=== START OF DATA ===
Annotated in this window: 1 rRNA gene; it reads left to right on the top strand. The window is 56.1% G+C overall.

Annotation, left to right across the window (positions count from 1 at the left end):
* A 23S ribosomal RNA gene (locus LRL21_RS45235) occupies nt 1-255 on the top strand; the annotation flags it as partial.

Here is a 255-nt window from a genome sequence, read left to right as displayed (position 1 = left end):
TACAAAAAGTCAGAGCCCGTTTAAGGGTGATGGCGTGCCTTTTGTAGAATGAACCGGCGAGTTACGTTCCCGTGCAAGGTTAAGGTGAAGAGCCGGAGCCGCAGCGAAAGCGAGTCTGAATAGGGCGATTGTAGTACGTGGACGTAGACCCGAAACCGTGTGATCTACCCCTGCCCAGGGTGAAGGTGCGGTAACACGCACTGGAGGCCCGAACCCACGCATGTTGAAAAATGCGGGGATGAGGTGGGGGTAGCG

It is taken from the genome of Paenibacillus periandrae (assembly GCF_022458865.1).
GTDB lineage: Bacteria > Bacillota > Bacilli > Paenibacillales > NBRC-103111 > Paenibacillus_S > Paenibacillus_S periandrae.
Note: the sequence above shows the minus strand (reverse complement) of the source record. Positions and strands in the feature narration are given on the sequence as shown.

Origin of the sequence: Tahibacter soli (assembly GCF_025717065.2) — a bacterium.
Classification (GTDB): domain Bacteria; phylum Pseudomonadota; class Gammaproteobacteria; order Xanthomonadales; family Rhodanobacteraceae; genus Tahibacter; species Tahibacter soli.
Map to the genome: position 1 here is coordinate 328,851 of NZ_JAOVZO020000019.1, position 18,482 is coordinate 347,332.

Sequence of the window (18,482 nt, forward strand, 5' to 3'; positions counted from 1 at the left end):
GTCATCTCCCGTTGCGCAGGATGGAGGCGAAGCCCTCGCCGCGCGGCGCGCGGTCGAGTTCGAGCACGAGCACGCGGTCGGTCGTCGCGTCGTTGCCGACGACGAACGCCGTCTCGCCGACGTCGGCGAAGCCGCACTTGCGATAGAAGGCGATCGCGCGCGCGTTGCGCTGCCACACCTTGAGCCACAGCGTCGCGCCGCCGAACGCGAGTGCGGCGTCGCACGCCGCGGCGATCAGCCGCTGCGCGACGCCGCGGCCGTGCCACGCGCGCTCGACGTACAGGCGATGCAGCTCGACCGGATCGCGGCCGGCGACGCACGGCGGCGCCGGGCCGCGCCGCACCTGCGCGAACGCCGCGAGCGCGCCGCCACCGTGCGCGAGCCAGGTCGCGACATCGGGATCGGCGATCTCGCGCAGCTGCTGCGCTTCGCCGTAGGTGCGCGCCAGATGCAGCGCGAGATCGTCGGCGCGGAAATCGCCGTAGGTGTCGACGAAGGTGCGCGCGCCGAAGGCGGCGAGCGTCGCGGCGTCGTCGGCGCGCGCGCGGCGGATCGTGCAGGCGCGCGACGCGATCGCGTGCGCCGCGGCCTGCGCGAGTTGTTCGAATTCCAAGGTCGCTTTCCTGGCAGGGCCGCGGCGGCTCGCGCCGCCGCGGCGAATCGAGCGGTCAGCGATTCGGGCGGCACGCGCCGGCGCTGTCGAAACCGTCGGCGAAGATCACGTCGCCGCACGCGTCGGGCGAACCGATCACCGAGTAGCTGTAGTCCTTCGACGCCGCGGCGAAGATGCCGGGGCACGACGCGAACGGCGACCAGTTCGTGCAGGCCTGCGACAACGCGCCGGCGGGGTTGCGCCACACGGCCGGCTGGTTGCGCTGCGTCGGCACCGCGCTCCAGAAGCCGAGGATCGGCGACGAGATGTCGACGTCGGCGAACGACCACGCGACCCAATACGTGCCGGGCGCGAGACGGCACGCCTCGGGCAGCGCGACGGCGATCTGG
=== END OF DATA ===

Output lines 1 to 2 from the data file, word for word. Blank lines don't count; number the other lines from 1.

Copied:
Annotated in this window: 1 rRNA gene; it reads left to right on the top strand. The window is 56.1% G+C overall.

Annotation, left to right across the window (positions count from 1 at the left end):